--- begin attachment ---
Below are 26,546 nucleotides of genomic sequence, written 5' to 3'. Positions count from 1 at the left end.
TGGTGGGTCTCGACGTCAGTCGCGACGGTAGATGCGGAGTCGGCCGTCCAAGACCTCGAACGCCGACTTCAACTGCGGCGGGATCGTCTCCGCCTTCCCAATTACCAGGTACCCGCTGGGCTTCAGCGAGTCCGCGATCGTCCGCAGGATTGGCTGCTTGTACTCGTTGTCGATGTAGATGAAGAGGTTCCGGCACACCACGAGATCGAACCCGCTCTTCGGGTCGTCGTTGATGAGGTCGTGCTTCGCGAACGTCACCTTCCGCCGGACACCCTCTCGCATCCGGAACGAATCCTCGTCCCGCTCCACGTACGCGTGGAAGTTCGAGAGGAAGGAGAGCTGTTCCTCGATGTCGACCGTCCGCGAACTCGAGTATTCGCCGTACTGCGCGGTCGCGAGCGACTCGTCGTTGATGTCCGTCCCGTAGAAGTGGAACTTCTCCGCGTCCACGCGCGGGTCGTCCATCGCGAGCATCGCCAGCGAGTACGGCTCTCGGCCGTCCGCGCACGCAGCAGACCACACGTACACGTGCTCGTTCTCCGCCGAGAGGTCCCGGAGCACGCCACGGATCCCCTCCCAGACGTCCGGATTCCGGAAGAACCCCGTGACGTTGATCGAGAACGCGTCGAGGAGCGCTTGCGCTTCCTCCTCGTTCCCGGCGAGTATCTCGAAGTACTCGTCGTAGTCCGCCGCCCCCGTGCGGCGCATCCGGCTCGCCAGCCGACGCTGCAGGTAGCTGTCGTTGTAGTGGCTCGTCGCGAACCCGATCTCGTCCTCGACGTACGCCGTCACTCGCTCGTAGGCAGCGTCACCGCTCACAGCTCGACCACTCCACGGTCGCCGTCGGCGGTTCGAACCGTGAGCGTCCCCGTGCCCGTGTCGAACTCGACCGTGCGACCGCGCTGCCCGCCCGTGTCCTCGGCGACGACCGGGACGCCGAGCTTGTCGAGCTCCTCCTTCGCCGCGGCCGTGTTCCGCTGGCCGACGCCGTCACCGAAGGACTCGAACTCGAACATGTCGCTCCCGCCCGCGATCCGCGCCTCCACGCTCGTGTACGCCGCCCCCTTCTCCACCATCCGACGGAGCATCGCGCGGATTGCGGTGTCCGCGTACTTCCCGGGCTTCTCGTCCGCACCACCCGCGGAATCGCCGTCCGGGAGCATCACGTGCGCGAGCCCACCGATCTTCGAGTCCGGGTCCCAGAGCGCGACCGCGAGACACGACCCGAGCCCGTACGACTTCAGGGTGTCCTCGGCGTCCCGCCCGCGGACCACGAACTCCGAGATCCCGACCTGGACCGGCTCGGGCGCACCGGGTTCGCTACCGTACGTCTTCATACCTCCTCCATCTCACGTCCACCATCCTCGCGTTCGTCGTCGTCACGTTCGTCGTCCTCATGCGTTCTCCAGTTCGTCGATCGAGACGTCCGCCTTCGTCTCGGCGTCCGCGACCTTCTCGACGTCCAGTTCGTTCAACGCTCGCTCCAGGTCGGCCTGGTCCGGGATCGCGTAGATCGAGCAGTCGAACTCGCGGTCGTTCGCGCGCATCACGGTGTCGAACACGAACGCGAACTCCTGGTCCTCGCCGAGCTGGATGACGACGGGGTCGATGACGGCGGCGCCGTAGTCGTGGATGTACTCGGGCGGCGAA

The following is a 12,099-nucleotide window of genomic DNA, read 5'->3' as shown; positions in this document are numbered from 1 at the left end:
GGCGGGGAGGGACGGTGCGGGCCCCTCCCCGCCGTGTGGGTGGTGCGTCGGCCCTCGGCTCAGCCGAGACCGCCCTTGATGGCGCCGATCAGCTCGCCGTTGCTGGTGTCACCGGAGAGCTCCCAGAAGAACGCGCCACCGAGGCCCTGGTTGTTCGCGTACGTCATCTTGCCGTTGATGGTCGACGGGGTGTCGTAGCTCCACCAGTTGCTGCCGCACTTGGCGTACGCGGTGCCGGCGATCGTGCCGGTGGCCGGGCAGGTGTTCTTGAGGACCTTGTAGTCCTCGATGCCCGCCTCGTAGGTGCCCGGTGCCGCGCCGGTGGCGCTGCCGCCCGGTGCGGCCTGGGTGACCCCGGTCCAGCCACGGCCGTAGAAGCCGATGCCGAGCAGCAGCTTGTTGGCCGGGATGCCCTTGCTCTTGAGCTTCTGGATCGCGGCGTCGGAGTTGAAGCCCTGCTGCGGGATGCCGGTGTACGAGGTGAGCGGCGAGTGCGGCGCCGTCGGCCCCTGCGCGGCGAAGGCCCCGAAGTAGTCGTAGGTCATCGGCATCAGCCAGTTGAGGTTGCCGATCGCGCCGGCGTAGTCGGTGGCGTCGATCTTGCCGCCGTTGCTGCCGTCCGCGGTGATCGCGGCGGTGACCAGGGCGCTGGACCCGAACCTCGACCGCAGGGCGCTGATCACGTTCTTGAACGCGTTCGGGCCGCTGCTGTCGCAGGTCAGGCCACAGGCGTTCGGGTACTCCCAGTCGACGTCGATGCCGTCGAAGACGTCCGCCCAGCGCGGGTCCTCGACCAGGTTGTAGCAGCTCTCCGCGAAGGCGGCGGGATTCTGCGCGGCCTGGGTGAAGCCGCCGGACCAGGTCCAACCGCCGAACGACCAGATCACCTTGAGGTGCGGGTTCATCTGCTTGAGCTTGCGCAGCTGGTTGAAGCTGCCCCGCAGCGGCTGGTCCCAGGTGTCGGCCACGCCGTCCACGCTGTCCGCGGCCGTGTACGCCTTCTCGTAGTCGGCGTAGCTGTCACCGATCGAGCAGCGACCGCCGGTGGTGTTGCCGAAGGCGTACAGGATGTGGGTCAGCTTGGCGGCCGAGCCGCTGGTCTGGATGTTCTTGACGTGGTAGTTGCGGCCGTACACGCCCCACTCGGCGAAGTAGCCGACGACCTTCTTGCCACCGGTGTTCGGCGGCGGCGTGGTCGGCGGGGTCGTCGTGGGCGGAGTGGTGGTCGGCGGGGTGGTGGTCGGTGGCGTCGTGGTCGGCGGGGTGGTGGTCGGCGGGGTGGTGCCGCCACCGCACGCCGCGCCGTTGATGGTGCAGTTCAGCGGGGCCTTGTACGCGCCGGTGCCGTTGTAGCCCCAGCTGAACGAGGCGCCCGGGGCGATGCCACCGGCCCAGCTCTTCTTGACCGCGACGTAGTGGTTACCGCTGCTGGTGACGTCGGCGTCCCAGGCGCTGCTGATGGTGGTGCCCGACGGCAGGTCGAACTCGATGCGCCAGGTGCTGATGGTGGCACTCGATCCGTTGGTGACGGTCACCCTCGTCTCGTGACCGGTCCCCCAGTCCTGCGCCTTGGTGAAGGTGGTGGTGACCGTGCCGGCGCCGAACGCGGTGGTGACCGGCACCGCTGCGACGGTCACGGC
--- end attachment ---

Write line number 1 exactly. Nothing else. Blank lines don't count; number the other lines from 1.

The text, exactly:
Below are 26,546 nucleotides of genomic sequence, written 5' to 3'. Positions count from 1 at the left end.